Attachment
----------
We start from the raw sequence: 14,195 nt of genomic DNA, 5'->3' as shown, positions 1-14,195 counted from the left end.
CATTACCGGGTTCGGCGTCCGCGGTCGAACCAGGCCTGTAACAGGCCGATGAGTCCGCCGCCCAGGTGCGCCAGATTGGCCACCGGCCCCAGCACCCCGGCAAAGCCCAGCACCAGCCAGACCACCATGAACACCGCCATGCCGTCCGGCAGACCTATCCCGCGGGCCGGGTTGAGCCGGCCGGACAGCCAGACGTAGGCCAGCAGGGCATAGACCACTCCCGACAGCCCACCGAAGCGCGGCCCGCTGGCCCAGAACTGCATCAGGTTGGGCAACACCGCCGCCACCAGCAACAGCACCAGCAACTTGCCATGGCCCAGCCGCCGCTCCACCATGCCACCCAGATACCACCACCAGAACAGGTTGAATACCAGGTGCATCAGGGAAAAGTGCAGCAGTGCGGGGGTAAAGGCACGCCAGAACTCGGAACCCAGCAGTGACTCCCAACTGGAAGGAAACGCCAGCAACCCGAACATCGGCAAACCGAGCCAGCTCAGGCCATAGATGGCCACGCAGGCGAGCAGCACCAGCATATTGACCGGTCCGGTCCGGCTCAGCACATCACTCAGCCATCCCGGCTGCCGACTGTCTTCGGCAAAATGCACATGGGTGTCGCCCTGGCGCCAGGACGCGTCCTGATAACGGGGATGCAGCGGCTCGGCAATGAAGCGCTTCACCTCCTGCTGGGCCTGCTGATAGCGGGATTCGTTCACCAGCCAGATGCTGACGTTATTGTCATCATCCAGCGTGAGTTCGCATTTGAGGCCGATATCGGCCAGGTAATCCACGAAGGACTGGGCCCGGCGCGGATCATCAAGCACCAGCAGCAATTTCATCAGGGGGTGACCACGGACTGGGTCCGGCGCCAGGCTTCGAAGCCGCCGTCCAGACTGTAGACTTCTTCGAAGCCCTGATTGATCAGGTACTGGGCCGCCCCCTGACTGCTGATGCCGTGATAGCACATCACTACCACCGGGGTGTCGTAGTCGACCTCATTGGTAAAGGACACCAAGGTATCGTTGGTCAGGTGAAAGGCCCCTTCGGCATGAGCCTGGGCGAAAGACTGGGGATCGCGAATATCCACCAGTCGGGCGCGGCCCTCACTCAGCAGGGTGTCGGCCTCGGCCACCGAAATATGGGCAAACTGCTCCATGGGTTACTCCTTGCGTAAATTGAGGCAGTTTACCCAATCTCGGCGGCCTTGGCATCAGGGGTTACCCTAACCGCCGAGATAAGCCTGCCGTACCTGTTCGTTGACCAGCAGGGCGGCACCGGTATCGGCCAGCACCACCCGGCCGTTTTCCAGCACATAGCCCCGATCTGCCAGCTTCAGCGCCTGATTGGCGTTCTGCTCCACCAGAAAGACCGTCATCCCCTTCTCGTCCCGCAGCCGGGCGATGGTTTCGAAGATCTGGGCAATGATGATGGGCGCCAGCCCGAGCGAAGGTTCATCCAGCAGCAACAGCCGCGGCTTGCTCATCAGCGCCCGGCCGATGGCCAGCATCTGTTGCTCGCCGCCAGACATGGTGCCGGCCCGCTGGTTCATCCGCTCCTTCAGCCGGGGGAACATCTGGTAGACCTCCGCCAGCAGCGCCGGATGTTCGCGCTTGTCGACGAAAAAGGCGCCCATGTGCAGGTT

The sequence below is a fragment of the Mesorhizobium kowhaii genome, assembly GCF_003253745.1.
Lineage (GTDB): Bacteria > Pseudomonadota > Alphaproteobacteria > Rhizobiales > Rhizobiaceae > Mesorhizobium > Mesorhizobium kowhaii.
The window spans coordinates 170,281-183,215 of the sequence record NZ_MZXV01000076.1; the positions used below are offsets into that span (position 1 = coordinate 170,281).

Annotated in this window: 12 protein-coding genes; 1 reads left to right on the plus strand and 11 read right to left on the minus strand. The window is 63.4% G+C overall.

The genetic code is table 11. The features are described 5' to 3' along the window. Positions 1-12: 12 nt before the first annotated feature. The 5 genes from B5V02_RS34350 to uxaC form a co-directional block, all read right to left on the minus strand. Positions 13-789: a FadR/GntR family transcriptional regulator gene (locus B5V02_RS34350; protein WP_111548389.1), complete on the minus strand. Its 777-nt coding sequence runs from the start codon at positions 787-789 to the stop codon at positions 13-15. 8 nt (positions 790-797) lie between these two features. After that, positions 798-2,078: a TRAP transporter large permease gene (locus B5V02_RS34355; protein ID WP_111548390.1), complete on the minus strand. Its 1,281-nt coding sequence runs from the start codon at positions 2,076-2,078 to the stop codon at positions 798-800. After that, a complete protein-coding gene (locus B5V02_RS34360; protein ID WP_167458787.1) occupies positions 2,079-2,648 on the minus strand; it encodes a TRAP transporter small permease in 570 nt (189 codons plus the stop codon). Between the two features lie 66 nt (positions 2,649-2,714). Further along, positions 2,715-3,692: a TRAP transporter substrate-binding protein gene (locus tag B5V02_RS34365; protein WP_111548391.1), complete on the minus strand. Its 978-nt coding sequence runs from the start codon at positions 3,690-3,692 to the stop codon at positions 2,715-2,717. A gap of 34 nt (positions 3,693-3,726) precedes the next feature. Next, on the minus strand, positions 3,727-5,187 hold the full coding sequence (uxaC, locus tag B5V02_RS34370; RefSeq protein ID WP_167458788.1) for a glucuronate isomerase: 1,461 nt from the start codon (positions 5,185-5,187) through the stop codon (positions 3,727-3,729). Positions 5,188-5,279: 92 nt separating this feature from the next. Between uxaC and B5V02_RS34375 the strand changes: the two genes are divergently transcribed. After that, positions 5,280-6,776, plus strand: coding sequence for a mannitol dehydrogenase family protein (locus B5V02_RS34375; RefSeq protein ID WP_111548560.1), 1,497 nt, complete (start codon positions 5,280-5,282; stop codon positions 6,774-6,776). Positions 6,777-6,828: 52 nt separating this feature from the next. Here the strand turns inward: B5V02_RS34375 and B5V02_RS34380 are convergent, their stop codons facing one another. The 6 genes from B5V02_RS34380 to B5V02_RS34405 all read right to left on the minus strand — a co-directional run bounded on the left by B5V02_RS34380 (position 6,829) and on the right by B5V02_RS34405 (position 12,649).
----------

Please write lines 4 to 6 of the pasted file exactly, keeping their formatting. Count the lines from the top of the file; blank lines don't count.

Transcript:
Lineage (GTDB): Bacteria > Pseudomonadota > Alphaproteobacteria > Rhizobiales > Rhizobiaceae > Mesorhizobium > Mesorhizobium kowhaii.
The window spans coordinates 170,281-183,215 of the sequence record NZ_MZXV01000076.1; the positions used below are offsets into that span (position 1 = coordinate 170,281).

Annotated in this window: 12 protein-coding genes; 1 reads left to right on the plus strand and 11 read right to left on the minus strand. The window is 63.4% G+C overall.